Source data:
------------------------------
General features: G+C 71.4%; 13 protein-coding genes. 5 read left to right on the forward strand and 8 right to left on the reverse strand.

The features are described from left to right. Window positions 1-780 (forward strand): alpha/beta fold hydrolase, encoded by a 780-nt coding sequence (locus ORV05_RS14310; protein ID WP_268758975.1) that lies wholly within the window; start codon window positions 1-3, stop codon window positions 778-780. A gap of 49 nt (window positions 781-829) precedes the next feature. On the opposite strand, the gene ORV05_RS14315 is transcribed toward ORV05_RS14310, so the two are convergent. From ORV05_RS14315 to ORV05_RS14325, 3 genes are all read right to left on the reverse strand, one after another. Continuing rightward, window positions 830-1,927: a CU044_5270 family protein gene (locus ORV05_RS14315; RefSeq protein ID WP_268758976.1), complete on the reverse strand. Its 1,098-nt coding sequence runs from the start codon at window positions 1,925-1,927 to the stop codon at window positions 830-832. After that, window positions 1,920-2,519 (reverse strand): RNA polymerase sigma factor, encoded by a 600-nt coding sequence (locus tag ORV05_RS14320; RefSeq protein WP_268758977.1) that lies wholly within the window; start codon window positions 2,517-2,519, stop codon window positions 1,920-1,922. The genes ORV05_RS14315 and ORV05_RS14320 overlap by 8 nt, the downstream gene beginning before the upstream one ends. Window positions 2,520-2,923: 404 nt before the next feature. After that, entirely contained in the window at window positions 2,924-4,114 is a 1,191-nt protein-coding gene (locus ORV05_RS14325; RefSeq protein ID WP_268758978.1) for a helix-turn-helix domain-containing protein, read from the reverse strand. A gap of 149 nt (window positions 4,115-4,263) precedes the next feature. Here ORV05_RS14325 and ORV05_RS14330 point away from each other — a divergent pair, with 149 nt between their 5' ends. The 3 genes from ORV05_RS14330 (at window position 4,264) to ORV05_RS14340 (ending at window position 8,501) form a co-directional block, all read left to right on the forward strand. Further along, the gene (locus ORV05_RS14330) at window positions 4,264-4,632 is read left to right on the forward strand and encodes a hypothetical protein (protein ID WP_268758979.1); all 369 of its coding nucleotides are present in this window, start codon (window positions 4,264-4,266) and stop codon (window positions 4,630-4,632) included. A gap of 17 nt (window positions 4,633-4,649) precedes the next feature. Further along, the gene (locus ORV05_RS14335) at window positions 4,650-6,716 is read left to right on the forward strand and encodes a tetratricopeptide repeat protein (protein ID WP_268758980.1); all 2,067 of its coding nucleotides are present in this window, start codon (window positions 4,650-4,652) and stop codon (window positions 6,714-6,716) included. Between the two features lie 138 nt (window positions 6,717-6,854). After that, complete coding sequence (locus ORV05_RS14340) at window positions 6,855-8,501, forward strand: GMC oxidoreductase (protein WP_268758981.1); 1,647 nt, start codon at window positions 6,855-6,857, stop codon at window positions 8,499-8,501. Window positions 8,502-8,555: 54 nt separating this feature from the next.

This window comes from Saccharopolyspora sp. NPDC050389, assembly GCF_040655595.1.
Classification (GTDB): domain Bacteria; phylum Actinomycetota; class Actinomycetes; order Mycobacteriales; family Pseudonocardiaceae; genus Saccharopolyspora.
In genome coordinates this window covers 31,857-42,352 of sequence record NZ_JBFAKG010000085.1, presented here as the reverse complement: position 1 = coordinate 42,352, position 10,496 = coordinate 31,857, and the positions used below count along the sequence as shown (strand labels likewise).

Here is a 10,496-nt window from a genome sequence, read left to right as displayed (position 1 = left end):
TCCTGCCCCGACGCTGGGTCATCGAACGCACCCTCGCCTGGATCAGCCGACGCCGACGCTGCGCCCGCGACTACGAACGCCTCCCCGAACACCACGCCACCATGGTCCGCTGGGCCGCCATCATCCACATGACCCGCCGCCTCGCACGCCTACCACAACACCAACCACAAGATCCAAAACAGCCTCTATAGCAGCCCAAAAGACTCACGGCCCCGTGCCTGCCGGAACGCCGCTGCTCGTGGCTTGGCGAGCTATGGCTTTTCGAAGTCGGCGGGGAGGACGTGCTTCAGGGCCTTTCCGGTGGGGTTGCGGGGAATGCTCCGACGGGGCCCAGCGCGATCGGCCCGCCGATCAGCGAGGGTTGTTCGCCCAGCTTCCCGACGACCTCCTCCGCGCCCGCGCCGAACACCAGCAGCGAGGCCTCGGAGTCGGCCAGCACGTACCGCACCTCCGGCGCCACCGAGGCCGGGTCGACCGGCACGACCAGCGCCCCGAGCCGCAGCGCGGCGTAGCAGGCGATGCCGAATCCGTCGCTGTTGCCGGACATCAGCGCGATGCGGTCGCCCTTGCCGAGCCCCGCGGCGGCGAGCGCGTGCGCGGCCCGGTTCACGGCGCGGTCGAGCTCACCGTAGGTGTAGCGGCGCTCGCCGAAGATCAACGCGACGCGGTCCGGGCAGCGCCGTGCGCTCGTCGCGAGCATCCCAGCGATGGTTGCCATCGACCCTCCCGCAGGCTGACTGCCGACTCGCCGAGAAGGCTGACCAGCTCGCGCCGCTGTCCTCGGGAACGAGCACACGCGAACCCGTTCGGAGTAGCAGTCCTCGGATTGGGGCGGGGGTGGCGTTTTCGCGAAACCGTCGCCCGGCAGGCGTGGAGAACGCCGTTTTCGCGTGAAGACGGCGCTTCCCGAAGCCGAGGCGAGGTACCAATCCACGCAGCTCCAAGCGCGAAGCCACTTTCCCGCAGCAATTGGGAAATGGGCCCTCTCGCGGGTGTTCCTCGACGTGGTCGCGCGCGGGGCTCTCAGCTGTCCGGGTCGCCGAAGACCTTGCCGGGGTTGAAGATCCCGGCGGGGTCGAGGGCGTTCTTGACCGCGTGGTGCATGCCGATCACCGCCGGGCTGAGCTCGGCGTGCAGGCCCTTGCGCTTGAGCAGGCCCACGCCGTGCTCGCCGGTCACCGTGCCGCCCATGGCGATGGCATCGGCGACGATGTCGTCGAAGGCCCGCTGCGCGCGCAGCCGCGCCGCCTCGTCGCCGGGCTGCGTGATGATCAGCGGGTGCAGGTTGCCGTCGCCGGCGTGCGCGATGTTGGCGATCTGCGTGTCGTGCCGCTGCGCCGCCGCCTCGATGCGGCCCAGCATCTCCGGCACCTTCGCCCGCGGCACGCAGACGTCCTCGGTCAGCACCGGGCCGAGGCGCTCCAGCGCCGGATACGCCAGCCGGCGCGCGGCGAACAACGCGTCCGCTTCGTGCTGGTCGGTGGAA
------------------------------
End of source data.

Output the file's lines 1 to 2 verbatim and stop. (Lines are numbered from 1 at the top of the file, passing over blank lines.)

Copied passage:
General features: G+C 71.4%; 13 protein-coding genes. 5 read left to right on the forward strand and 8 right to left on the reverse strand.

The features are described from left to right. Window positions 1-780 (forward strand): alpha/beta fold hydrolase, encoded by a 780-nt coding sequence (locus ORV05_RS14310; protein ID WP_268758975.1) that lies wholly within the window; start codon window positions 1-3, stop codon window positions 778-780. A gap of 49 nt (window positions 781-829) precedes the next feature. On the opposite strand, the gene ORV05_RS14315 is transcribed toward ORV05_RS14310, so the two are convergent. From ORV05_RS14315 to ORV05_RS14325, 3 genes are all read right to left on the reverse strand, one after another. Continuing rightward, window positions 830-1,927: a CU044_5270 family protein gene (locus ORV05_RS14315; RefSeq protein ID WP_268758976.1), complete on the reverse strand. Its 1,098-nt coding sequence runs from the start codon at window positions 1,925-1,927 to the stop codon at window positions 830-832. After that, window positions 1,920-2,519 (reverse strand): RNA polymerase sigma factor, encoded by a 600-nt coding sequence (locus tag ORV05_RS14320; RefSeq protein WP_268758977.1) that lies wholly within the window; start codon window positions 2,517-2,519, stop codon window positions 1,920-1,922. The genes ORV05_RS14315 and ORV05_RS14320 overlap by 8 nt, the downstream gene beginning before the upstream one ends. Window positions 2,520-2,923: 404 nt before the next feature. After that, entirely contained in the window at window positions 2,924-4,114 is a 1,191-nt protein-coding gene (locus ORV05_RS14325; RefSeq protein ID WP_268758978.1) for a helix-turn-helix domain-containing protein, read from the reverse strand. A gap of 149 nt (window positions 4,115-4,263) precedes the next feature. Here ORV05_RS14325 and ORV05_RS14330 point away from each other — a divergent pair, with 149 nt between their 5' ends. The 3 genes from ORV05_RS14330 (at window position 4,264) to ORV05_RS14340 (ending at window position 8,501) form a co-directional block, all read left to right on the forward strand. Further along, the gene (locus ORV05_RS14330) at window positions 4,264-4,632 is read left to right on the forward strand and encodes a hypothetical protein (protein ID WP_268758979.1); all 369 of its coding nucleotides are present in this window, start codon (window positions 4,264-4,266) and stop codon (window positions 4,630-4,632) included. A gap of 17 nt (window positions 4,633-4,649) precedes the next feature. Further along, the gene (locus ORV05_RS14335) at window positions 4,650-6,716 is read left to right on the forward strand and encodes a tetratricopeptide repeat protein (protein ID WP_268758980.1); all 2,067 of its coding nucleotides are present in this window, start codon (window positions 4,650-4,652) and stop codon (window positions 6,714-6,716) included. Between the two features lie 138 nt (window positions 6,717-6,854). After that, complete coding sequence (locus ORV05_RS14340) at window positions 6,855-8,501, forward strand: GMC oxidoreductase (protein WP_268758981.1); 1,647 nt, start codon at window positions 6,855-6,857, stop codon at window positions 8,499-8,501. Window positions 8,502-8,555: 54 nt separating this feature from the next.